Ballot Marking Devices – Making Voting Accessible

November 2, 2023

Posted by Able News

By Jeremy Morak

As Election Day approaches, millions of New Yorkers have already cast their ballot or are planning to vote on Nov. 7. If you’ve ever felt frustrated or discouraged trying to vote on a paper ballot that is too difficult to read, you are not alone. 

However, you can ease this stressful situation by using a device that has been at your polling center for years. Ballot Marking Devices (BMDs) are accessible machines that can enlarge your ballot’s font size or audibly read out every word you can listen to through headphones.

These machines are touch screens with optional buttons on the side, helping users vote for their candidates in every race on a particular ballot. The machines are easy to use and offer a secure and independent voting experience for anyone who is blind, visually impaired or unable to read and mark a paper ballot on their own.

Dorothy Delayo, a poll worker for the New York City Board of Elections with more than thirty years of experience, has been working diligently to inform NYC voters about many resources available to ensure their right to vote is never infringed.

This past September, Delayo helped coordinate a special hands-on demonstration of BMDs at Lighthouse Guild, a nonprofit organization that offers services, programs and a safe community for people who are blind and visually impaired. 

This unique opportunity allowed participants to learn about ballot marking devices and try them out with mock ballots, simulating the experience on Election Day.

Delayo, a volunteer with Lighthouse Guild for the past two years, worked closely with Lighthouse Guild staff and Ariel Merkel, a coordinator in the Americans with Disabilities Act Executive Office at the NYC Board of Elections, to provide information about accessible resources and answer questions from NYC voters living with vision loss.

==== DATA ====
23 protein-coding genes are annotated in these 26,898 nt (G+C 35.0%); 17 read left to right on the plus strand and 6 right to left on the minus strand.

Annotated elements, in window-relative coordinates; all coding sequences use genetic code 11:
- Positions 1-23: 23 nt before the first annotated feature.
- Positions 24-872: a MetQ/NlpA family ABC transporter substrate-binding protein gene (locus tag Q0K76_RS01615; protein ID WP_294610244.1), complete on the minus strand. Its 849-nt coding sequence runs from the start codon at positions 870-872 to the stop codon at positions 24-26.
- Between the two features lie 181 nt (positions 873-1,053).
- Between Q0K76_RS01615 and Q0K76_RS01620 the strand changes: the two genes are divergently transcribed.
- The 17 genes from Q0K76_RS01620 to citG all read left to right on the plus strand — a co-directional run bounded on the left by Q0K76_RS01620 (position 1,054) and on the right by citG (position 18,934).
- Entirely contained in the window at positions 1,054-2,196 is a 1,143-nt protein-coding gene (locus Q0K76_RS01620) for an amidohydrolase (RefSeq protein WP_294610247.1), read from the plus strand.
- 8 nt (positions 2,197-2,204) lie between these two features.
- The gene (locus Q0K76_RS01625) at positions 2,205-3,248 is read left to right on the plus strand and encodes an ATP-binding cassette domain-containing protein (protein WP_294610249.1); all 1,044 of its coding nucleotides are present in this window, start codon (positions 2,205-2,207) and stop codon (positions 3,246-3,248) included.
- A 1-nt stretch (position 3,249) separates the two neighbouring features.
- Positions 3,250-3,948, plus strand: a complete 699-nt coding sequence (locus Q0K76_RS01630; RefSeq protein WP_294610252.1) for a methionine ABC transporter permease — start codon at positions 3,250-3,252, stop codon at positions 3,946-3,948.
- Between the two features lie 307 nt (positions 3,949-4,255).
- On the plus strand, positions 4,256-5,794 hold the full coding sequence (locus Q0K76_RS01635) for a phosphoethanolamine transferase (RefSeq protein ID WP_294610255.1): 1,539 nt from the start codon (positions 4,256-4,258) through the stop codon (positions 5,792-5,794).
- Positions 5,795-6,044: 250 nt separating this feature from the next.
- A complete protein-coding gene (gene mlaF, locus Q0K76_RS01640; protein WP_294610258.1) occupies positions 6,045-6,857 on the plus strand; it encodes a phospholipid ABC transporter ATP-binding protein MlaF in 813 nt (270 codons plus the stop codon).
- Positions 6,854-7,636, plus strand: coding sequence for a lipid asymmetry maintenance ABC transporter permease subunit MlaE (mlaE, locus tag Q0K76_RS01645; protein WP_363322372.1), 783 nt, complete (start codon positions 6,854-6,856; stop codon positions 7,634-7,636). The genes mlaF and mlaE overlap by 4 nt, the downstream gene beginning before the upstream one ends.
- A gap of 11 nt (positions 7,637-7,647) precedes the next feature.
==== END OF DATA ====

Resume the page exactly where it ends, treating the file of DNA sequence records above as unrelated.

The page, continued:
Delayo is a staunch advocate for voters with disabilities and has essential tips to help individuals who need assistance when they vote.

Delayo suggests voters with disabilities ask to use a BMD as soon as they arrive. There is at least one functioning BMD at every NYC polling site, and everyone has the right to ask to use it for any reason. As soon as the voter signs in, they should let the poll worker know that they would like vote using a BMD. Each voter has the right to get assistance and must be aided by two poll workers – one from each party – one Democrat and one Republican. 

If a voter is told that the BMDs are not working, they should ask to speak with the Poll Site Coordinator.

Every poll center should have two BMDs available and one must always be functional. 

The voter should be sure you speak with the Poll Site Coordinator and let them know if the machine is not working properly.

They are required to reach out to the Board of Elections and have a replacement device delivered as soon as possible. 

Voters should not be intimidated if their polling center appears crowded or hectic. They are the voter’s best advocate and tools are available to ensure everyone can cast their ballot, but it’s the voters responsibility to ask.

For information about voting and to learn more about accessible resources available, check out the following links.

Join our Mission

Lighthouse Guild is dedicated to providing exceptional services that inspire people who are visually impaired to attain their goals.